“You bow like a Japanese,” Masatoshi Nagatomi told me with his characteristic giggle. Thus began nine years of mentoring in Buddhist studies until his passing last year. He assured my worried Japanese mother that I would be safe in America and that he and his wife would look after me. His grandfatherly kindness extended co invitations for dinners at Thanksgiving, gifts of Japanese pickles, and the officiating of my Buddhist wedding. I am sure that during the course of his almost forry years at Harvard, every student of Mas Nagatomi similarly felt his bodhisattvic kindness and his dedication to nurturing his students not only in scholarly life, but also in life more broadly.
Nagatomi joined the faculty at Harvard University in 1958 as an instructor in Sanskrit, and by 1969 had been designated Harvard’s first professor of Buddhist Studies. Although the study of Sanskrit and Indian Buddhism marked his training at Kyoto and Harvard Universities, his astonishingly broad mastery of languages allowed him co work on Tibetan, Chinese, and Japanese Buddhism as well. He was an active member in many learned societies, including the American Oriental Sociery, the American Academy of Religion, and the International Association of Shin Buddhist Studies. He retired from Harvard in 1996 after training students in every Buddhist tradition, supervising over thirty doctoral dissertations and scores of master’s theses. In his dedication to his students, Nagatomi sacrificed the enhancement of his own repUtation through volumes of scholarly publication. Instead, he produced three generations of Buddhist Studies scholars with specializations in Indo-Tibetan, Sino-Japanese, and even American Buddhism. Many of his students went on to become leading scholars of Buddhist Studies in the United States, including Robert Thurman, Stanley Weinstein, Jeffrey Hopkins, Jan Nattier, Alfred Bloom, and Peter Gregory. His legacy continues at Harvard as well in the form of the Harvard Buddhist StUdies Forum, an organization that invites scholars of Buddhism from around the world co participate in an ongoing lecture series and occasional symposia.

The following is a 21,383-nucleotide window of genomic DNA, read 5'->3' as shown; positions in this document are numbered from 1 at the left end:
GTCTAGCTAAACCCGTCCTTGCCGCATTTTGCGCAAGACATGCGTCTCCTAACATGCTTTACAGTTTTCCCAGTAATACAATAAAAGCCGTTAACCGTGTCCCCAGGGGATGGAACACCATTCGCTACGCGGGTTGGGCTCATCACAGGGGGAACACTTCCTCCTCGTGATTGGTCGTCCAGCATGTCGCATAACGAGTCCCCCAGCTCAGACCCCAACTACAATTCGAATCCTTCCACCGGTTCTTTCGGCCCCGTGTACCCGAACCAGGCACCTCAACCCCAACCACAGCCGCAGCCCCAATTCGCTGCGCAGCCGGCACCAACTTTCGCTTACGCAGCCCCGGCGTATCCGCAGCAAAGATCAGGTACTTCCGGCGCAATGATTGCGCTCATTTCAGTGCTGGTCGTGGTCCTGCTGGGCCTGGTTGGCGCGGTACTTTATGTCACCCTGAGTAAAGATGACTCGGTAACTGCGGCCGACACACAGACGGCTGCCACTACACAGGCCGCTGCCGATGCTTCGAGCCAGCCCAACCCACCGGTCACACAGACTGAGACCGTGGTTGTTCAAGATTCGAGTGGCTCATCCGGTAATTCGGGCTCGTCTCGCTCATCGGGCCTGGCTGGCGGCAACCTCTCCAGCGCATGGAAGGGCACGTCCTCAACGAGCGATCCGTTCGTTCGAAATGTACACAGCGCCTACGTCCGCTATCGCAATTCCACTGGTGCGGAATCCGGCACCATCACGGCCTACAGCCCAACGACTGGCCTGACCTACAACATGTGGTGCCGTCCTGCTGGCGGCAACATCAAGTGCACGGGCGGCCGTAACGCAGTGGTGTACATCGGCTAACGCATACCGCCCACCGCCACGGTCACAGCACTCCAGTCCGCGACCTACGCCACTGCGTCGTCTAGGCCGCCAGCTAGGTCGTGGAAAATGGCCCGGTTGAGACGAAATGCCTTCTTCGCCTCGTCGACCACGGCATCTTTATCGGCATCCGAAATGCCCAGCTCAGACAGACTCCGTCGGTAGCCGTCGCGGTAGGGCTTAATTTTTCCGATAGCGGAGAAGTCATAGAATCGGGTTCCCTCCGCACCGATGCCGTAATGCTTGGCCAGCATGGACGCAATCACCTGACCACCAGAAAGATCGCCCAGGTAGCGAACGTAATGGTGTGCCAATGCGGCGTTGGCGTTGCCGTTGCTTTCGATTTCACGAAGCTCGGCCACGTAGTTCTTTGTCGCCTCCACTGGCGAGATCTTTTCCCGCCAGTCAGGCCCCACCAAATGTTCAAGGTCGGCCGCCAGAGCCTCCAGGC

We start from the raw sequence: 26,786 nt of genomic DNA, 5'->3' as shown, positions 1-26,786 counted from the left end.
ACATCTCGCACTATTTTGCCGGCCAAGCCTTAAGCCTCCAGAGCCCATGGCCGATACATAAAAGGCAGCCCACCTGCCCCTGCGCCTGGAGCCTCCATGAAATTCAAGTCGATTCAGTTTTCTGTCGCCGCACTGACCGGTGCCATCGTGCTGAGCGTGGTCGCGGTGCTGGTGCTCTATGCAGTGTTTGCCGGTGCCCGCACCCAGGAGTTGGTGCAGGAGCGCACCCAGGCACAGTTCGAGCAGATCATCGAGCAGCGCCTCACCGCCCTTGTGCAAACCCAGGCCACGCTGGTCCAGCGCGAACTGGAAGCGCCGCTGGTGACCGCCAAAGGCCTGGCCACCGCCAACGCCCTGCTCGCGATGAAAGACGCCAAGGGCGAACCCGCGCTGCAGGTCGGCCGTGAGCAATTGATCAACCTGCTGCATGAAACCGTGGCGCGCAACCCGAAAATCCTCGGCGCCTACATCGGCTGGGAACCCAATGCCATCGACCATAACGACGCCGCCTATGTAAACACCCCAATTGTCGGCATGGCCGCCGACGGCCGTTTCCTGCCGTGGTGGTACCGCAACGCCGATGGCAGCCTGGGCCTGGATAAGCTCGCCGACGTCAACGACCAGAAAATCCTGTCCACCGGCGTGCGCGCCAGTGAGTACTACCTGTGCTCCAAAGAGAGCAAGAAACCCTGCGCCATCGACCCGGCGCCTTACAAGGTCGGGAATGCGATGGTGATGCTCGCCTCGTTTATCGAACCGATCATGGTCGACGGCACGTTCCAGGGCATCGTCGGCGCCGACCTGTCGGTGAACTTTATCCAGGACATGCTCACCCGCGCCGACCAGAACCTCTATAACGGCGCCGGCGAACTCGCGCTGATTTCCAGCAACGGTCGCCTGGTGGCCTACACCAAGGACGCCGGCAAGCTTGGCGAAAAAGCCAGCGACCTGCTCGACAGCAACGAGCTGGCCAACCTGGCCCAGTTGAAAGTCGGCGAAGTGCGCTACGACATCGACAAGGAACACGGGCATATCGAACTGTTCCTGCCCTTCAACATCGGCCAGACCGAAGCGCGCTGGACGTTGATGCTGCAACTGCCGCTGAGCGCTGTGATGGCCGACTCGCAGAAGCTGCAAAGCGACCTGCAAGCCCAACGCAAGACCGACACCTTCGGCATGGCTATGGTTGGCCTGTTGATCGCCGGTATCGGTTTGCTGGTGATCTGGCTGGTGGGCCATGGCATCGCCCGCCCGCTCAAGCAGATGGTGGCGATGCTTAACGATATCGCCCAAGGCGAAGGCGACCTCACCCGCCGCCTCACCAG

Nagatomi was the only son of a Jodo Shinshu Buddhist priest who served as the chief Buddhist priest and community leader at Manzanar, one of the Japanese-American internment camps during World War Two. Born September 1, 1926, in Kuroi (Yamaguchi Prefecture), Japan, Nagatomi spent his early years crisscrossing Japan and the United States. Ultimately, like his father, Nagacomi was also ordained as a priest and became a champion of Jodo Shinshu in America. While he quietly served as the vice-abbot of a temple in Yamaguchi Prefecture, he promoted new developments of Buddhism in America. He challenged Jodo Shinshu Buddhists to adapt Shinran’s religious insights co coday’s complex and pluralistic American landscape with an eye co academic study. His emphasis on maintaining an academic dimension co Buddhist practice was also a hallmark of his advice to many other American Buddhists. His service to Buddhism in America, in addition co nurturing so many of its leading figures, included his work as an advisor to the Institute of Buddhist Studies in California, the Society for Buddhist Christian Studies, and Tricyclemagazine.
A true bodhisattva who crossed the Pacific and Indian Oceans, Nagacomi’s dharmic impact continues today in so many lands, so many people.
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